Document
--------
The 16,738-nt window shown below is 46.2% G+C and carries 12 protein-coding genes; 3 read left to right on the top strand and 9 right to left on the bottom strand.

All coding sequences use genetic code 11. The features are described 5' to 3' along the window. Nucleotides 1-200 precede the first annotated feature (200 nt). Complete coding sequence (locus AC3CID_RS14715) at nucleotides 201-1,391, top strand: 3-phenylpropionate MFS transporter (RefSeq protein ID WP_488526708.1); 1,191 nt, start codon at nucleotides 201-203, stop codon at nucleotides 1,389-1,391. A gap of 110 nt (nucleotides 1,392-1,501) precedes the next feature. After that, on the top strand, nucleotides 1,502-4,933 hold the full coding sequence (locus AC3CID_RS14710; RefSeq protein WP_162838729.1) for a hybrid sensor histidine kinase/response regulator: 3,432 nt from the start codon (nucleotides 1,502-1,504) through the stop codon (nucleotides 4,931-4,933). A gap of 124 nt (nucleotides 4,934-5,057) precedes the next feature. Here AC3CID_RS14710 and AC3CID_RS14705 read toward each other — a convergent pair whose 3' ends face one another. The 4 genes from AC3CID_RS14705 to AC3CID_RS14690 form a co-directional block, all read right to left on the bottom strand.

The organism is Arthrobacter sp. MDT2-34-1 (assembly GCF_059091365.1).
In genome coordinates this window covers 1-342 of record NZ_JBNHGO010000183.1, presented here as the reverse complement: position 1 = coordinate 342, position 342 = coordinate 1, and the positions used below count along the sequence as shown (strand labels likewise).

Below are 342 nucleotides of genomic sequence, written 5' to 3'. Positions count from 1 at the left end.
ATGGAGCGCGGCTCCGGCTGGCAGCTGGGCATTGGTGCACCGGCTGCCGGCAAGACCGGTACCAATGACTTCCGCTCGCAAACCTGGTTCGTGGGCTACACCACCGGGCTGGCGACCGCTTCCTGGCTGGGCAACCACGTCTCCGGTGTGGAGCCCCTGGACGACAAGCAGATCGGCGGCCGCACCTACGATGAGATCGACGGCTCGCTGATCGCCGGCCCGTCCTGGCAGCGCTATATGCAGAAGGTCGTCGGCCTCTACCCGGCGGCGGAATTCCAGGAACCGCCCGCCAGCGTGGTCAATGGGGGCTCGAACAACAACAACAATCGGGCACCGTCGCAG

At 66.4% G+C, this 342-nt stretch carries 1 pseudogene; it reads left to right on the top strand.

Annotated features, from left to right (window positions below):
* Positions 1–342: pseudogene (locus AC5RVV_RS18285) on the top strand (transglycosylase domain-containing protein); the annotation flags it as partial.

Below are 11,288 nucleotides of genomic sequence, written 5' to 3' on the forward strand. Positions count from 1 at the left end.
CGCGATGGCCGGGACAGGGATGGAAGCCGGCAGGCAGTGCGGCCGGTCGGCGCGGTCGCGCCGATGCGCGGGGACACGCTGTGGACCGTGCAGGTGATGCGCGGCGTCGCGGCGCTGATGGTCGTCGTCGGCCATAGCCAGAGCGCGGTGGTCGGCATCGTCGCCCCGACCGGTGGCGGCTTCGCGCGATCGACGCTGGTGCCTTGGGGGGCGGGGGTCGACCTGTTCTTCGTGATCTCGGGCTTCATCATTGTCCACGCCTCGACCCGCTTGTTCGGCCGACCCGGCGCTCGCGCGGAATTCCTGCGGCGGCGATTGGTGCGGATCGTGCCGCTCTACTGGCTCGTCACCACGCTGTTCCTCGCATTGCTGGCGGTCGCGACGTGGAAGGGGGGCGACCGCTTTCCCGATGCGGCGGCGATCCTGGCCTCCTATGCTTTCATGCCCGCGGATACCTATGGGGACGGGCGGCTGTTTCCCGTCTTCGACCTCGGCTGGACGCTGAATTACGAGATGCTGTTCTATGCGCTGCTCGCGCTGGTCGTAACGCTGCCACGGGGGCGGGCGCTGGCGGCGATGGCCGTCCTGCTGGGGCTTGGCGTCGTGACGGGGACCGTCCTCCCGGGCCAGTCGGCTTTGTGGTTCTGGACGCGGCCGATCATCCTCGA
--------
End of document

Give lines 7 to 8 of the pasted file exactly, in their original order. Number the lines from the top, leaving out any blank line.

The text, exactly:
At 66.4% G+C, this 342-nt stretch carries 1 pseudogene; it reads left to right on the top strand.

Annotated features, from left to right (window positions below):